Ethnic nationalism leads to extinctions. This is a specific example of the destructive interactions between different processes within the ecological, economic and political crisis, and it is important because it shows that there can be unexpected causal links going from social to biological aspects of the crisis and back again. If we analyse the present crisis only in terms of material processes such as pollution, extinction and climate heating, we mask the agency of political and economic actors. Tracing the links between extinction and ethnic nationalism shows us how difficult the challenges we face actually are—but it also shows that to commit to activism in the Black Lives Matter movement does not mean letting go of care for endangered landscapes.
The argument here derives from work done on biocultural diversity. ‘Biocultural diversity’ refers to the inextricable mutualism between cultural and biological diversity. There are any number of good studies by Luisa Maffi, Michelle Cocks, Darrell Posey, and others, but in short the argument for biocultural diversity begins by recognising the long-term shaping of ecosystems worldwide by Indigenous and local communities. Humans are, after all, ecosystem engineers; through fire, terracing, irrigation, and many other practices we create habitats, and all life presently on earth lives in habitats that have been shaped by humans for at least 20,000 years. The mutual creation of diversity goes both ways. Because humans evolved together with African landscapes, it is hard to draw conclusions about the effects of geography on human cultural diversity there. However, those extra-African landscapes that, for geographic reasons such as ruggedness supported a high level of biodiversity before the arrival of humans have developed into lingustically and culturally diverse landscapes once humans did arrive. These are regions such as New Guinea, the Himalayan arc, or what is now California—all regions which had very high linguistic diversity. From this we can see that landscapes which foster high biodiversity also foster high cultural diversity in human populations; there is certainly correlation, but making the argument this way exposes the causal relationship. However, we can also see that linguistic diversity in turn encodes and enables a huge variety of landscaping practices—and so creates biodiversity. This is most obvious when we study what happens when you remove long-term resident human populations from highly biodiverse landscapes.
Empirical studies have shown that when you remove Indigenous or local communities from species-rich but threatened landscapes in order to establish protected areas (the so-called pristine or Yellowstone model), those protected areas are not very successful. Studies in the Nepal Himalayas and elsewhere have shown that protected areas which exclude local communities lose biodiversity, while protected areas which include those communities who have lived in, and shaped, the landscape (and also ensure a sustainable livelihood for them) are much more successful at preserving or even enhancing biodiversity. Admitting that humans have shaped the present biodiversity on this planet does require us to abandon racist and imperialist notions of pristine wilderness, but the evidence is there. This anthropogenic biodiversity is crucial to our long-term residence on Earth, which is why the IPBES is trying very hard to identify, respect and centre Indigenous and local communities as stewards of Earth’s diversity.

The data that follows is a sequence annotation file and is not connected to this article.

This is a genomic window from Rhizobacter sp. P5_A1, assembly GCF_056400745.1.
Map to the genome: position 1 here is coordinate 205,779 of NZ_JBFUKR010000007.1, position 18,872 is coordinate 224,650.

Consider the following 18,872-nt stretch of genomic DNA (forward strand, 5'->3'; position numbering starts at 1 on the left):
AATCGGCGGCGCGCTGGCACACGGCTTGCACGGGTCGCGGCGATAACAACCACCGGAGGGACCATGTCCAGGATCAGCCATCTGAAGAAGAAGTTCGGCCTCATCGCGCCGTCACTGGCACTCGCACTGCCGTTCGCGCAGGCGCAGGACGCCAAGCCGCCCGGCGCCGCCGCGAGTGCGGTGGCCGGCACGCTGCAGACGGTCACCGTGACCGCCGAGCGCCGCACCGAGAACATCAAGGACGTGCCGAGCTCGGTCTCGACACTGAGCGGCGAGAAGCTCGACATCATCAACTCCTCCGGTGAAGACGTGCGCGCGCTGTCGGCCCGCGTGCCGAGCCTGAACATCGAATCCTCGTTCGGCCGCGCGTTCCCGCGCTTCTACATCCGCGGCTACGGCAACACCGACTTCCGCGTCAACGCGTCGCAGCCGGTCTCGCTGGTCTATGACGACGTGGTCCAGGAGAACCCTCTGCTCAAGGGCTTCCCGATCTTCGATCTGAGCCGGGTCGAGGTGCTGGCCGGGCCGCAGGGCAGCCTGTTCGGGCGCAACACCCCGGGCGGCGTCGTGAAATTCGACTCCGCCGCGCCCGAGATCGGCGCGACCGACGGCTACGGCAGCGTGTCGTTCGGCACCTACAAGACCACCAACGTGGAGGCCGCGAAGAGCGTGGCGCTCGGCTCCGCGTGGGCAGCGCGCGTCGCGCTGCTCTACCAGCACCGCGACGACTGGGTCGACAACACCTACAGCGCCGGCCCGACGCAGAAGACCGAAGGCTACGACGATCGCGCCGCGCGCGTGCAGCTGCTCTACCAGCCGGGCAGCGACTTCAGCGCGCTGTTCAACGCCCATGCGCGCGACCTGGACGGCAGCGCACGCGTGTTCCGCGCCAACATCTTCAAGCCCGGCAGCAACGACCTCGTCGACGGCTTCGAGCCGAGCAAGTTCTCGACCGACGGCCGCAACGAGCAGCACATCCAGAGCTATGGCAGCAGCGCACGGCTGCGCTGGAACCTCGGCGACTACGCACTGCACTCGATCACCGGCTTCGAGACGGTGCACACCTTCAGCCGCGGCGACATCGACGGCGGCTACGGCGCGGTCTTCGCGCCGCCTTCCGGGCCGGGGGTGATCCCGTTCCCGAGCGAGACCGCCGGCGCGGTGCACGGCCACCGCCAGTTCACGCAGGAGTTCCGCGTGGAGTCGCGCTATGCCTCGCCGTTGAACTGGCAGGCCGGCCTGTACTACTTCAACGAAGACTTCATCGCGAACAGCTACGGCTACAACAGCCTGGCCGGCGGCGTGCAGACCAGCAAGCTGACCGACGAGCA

Ethnic nationalism destroys this virtuous spiral and replaces it with a downward spiral: the material consequences of biodiversity loss (such as plagues) create anxious polities and insecure, nationalist governments that fall back on crude tactics like xenophobia—which then creates political programmes that destroy cultural diversity. Efforts to construct a culturally uniform state though language policies, schooling, dress codes, or violent racism deliberately destroy the very diversity that human societies—human polities—must cherish and encourage for our future, not just humans but all living beings, here on this planet. Whether it is White nationalism in the USA, Han nationalism in the PRC, attacks on First Nations in Canada, on Kurds in the Middle East, on Roma in Hungary…or the endless suppression of Indigenous languages and cultures in Asia, Africa, and elsewhere, this is an act of short-sighted self-harm on the part of states. Worldwide, conservation biologists are pushing for every nation to develop substantial protected areas. This effort will be wasted if it presumes that biodiversity can flourish in a monocultural state. States built on a foundation of cultural diversity, an inclusive and welcoming nationalism, will navigate the shocks of the coming decades better, and they will contribute more to the long-term flourishing of life on this planet.